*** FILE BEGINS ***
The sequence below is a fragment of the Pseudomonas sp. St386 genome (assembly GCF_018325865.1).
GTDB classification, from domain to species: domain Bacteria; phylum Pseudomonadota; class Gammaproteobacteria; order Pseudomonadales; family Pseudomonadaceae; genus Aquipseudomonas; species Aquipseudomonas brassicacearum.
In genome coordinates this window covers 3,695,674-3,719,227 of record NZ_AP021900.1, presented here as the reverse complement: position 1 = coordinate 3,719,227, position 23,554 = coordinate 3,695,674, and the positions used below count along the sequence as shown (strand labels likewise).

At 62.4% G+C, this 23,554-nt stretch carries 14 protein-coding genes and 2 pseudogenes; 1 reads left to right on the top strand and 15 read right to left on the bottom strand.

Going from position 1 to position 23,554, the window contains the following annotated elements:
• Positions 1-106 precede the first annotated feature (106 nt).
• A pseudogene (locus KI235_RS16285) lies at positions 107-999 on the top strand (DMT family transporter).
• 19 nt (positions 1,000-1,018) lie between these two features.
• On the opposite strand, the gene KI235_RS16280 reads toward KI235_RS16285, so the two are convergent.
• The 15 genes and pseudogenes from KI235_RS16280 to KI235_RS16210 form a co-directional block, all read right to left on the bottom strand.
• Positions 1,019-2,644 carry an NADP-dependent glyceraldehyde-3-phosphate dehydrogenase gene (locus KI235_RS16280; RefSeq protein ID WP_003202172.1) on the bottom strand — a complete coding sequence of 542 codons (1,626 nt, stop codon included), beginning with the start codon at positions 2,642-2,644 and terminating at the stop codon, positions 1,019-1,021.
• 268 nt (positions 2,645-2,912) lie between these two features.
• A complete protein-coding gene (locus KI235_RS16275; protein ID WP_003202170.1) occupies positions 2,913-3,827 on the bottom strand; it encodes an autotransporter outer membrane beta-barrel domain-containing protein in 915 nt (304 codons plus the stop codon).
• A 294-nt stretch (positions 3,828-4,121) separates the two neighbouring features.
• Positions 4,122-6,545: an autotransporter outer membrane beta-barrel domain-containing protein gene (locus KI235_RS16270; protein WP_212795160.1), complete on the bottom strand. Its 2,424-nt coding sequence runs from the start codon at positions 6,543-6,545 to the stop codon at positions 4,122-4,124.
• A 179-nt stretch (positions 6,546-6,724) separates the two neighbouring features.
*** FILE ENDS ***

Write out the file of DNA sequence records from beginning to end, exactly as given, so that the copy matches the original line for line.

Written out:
The sequence below is a fragment of the Pseudomonas sp. St386 genome (assembly GCF_018325865.1).
GTDB classification, from domain to species: domain Bacteria; phylum Pseudomonadota; class Gammaproteobacteria; order Pseudomonadales; family Pseudomonadaceae; genus Aquipseudomonas; species Aquipseudomonas brassicacearum.
In genome coordinates this window covers 3,695,674-3,719,227 of record NZ_AP021900.1, presented here as the reverse complement: position 1 = coordinate 3,719,227, position 23,554 = coordinate 3,695,674, and the positions used below count along the sequence as shown (strand labels likewise).

At 62.4% G+C, this 23,554-nt stretch carries 14 protein-coding genes and 2 pseudogenes; 1 reads left to right on the top strand and 15 read right to left on the bottom strand.

Going from position 1 to position 23,554, the window contains the following annotated elements:
• Positions 1-106 precede the first annotated feature (106 nt).
• A pseudogene (locus KI235_RS16285) lies at positions 107-999 on the top strand (DMT family transporter).
• 19 nt (positions 1,000-1,018) lie between these two features.
• On the opposite strand, the gene KI235_RS16280 reads toward KI235_RS16285, so the two are convergent.
• The 15 genes and pseudogenes from KI235_RS16280 to KI235_RS16210 form a co-directional block, all read right to left on the bottom strand.
• Positions 1,019-2,644 carry an NADP-dependent glyceraldehyde-3-phosphate dehydrogenase gene (locus KI235_RS16280; RefSeq protein ID WP_003202172.1) on the bottom strand — a complete coding sequence of 542 codons (1,626 nt, stop codon included), beginning with the start codon at positions 2,642-2,644 and terminating at the stop codon, positions 1,019-1,021.
• 268 nt (positions 2,645-2,912) lie between these two features.
• A complete protein-coding gene (locus KI235_RS16275; protein ID WP_003202170.1) occupies positions 2,913-3,827 on the bottom strand; it encodes an autotransporter outer membrane beta-barrel domain-containing protein in 915 nt (304 codons plus the stop codon).
• A 294-nt stretch (positions 3,828-4,121) separates the two neighbouring features.
• Positions 4,122-6,545: an autotransporter outer membrane beta-barrel domain-containing protein gene (locus KI235_RS16270; protein WP_212795160.1), complete on the bottom strand. Its 2,424-nt coding sequence runs from the start codon at positions 6,543-6,545 to the stop codon at positions 4,122-4,124.
• A 179-nt stretch (positions 6,546-6,724) separates the two neighbouring features.